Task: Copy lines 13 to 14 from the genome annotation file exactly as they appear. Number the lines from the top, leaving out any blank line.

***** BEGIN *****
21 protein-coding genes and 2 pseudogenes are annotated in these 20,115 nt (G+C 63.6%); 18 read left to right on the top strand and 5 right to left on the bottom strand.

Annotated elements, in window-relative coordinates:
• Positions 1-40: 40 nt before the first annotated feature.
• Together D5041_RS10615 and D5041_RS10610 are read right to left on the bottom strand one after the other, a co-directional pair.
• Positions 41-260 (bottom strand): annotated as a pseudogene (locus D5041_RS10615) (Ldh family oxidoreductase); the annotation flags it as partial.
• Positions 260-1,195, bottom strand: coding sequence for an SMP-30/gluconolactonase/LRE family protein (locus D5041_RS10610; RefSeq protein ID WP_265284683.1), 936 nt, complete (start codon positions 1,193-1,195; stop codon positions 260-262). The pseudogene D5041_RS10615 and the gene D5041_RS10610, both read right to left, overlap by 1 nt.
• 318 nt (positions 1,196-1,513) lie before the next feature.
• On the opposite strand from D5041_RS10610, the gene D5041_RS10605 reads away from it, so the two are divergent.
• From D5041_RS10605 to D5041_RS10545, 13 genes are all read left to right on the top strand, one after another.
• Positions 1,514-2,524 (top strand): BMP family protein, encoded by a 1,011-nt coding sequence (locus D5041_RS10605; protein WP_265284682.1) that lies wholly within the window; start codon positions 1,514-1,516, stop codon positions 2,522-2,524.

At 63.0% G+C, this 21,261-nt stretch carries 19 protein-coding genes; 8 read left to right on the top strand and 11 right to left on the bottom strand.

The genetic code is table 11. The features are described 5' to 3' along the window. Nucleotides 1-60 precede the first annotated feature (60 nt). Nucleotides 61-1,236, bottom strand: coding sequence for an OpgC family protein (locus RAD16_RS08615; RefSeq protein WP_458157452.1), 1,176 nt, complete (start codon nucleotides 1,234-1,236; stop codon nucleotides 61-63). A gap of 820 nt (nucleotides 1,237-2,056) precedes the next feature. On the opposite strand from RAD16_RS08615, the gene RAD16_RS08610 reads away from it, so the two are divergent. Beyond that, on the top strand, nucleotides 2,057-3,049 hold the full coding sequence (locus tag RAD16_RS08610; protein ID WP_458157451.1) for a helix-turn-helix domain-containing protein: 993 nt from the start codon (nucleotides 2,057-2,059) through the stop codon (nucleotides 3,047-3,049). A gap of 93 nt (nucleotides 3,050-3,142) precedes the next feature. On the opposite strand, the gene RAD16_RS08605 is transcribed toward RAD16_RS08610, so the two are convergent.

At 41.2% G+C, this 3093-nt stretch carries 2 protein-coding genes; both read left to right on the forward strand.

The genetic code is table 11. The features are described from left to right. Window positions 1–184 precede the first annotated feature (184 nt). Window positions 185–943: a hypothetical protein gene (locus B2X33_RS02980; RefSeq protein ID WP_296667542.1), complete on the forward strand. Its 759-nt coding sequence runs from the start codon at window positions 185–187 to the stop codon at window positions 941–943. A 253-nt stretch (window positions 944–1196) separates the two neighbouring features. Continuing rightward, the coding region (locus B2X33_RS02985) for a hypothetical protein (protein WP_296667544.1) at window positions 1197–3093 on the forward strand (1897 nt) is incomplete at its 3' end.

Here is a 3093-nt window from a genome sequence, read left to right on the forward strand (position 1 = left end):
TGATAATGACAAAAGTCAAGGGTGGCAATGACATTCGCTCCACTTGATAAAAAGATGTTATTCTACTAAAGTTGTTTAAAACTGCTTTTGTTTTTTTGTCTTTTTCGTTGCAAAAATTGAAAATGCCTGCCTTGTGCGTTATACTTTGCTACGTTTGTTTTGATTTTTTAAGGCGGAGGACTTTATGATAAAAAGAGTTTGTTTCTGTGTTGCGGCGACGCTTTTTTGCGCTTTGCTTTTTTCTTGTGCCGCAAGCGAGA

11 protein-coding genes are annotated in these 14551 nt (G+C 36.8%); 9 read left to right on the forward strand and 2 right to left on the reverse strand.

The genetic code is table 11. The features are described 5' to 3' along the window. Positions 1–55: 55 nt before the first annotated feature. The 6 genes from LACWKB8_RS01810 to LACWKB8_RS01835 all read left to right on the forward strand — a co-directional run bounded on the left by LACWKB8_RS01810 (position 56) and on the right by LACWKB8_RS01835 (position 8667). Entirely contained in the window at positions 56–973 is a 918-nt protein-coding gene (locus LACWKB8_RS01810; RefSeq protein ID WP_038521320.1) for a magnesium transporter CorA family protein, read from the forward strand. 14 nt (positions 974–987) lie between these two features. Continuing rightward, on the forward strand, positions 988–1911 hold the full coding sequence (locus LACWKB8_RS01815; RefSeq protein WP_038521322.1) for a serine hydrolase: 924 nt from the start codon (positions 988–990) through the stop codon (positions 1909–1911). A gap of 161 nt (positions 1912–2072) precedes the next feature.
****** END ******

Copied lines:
At 41.2% G+C, this 3093-nt stretch carries 2 protein-coding genes; both read left to right on the forward strand.

The genetic code is table 11. The features are described from left to right. Window positions 1–184 precede the first annotated feature (184 nt). Window positions 185–943: a hypothetical protein gene (locus B2X33_RS02980; RefSeq protein ID WP_296667542.1), complete on the forward strand. Its 759-nt coding sequence runs from the start codon at window positions 185–187 to the stop codon at window positions 941–943. A 253-nt stretch (window positions 944–1196) separates the two neighbouring features. Continuing rightward, the coding region (locus B2X33_RS02985) for a hypothetical protein (protein WP_296667544.1) at window positions 1197–3093 on the forward strand (1897 nt) is incomplete at its 3' end.